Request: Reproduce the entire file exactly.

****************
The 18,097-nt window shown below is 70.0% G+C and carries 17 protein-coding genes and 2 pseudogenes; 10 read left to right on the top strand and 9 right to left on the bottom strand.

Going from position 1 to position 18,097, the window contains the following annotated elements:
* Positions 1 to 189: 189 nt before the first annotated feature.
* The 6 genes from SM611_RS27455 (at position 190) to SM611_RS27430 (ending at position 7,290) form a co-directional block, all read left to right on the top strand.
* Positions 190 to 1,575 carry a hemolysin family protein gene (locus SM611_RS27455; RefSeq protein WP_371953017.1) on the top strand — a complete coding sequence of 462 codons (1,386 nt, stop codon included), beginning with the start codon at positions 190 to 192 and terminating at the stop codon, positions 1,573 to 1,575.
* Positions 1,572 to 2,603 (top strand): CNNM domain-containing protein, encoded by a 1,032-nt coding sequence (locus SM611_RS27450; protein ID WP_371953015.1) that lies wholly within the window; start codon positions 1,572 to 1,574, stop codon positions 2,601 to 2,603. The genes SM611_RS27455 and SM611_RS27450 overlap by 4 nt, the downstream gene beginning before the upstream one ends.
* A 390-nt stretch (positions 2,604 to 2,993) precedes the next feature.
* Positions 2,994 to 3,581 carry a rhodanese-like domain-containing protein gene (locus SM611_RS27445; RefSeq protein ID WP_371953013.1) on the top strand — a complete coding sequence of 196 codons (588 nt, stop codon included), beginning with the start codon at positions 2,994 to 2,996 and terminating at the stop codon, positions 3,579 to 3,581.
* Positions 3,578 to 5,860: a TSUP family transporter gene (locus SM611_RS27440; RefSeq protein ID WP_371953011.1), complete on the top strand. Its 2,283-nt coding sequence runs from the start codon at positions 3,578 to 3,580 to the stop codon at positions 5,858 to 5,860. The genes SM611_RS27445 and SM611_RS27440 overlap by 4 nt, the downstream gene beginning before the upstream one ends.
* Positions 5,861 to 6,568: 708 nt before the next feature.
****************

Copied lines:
The 18,097-nt window shown below is 70.0% G+C and carries 17 protein-coding genes and 2 pseudogenes; 10 read left to right on the top strand and 9 right to left on the bottom strand.

Going from position 1 to position 18,097, the window contains the following annotated elements:
* Positions 1 to 189: 189 nt before the first annotated feature.
* The 6 genes from SM611_RS27455 (at position 190) to SM611_RS27430 (ending at position 7,290) form a co-directional block, all read left to right on the top strand.
* Positions 190 to 1,575 carry a hemolysin family protein gene (locus SM611_RS27455; RefSeq protein WP_371953017.1) on the top strand — a complete coding sequence of 462 codons (1,386 nt, stop codon included), beginning with the start codon at positions 190 to 192 and terminating at the stop codon, positions 1,573 to 1,575.
* Positions 1,572 to 2,603 (top strand): CNNM domain-containing protein, encoded by a 1,032-nt coding sequence (locus SM611_RS27450; protein ID WP_371953015.1) that lies wholly within the window; start codon positions 1,572 to 1,574, stop codon positions 2,601 to 2,603. The genes SM611_RS27455 and SM611_RS27450 overlap by 4 nt, the downstream gene beginning before the upstream one ends.
* A 390-nt stretch (positions 2,604 to 2,993) precedes the next feature.
* Positions 2,994 to 3,581 carry a rhodanese-like domain-containing protein gene (locus SM611_RS27445; RefSeq protein ID WP_371953013.1) on the top strand — a complete coding sequence of 196 codons (588 nt, stop codon included), beginning with the start codon at positions 2,994 to 2,996 and terminating at the stop codon, positions 3,579 to 3,581.
* Positions 3,578 to 5,860: a TSUP family transporter gene (locus SM611_RS27440; RefSeq protein ID WP_371953011.1), complete on the top strand. Its 2,283-nt coding sequence runs from the start codon at positions 3,578 to 3,580 to the stop codon at positions 5,858 to 5,860. The genes SM611_RS27445 and SM611_RS27440 overlap by 4 nt, the downstream gene beginning before the upstream one ends.
* Positions 5,861 to 6,568: 708 nt before the next feature.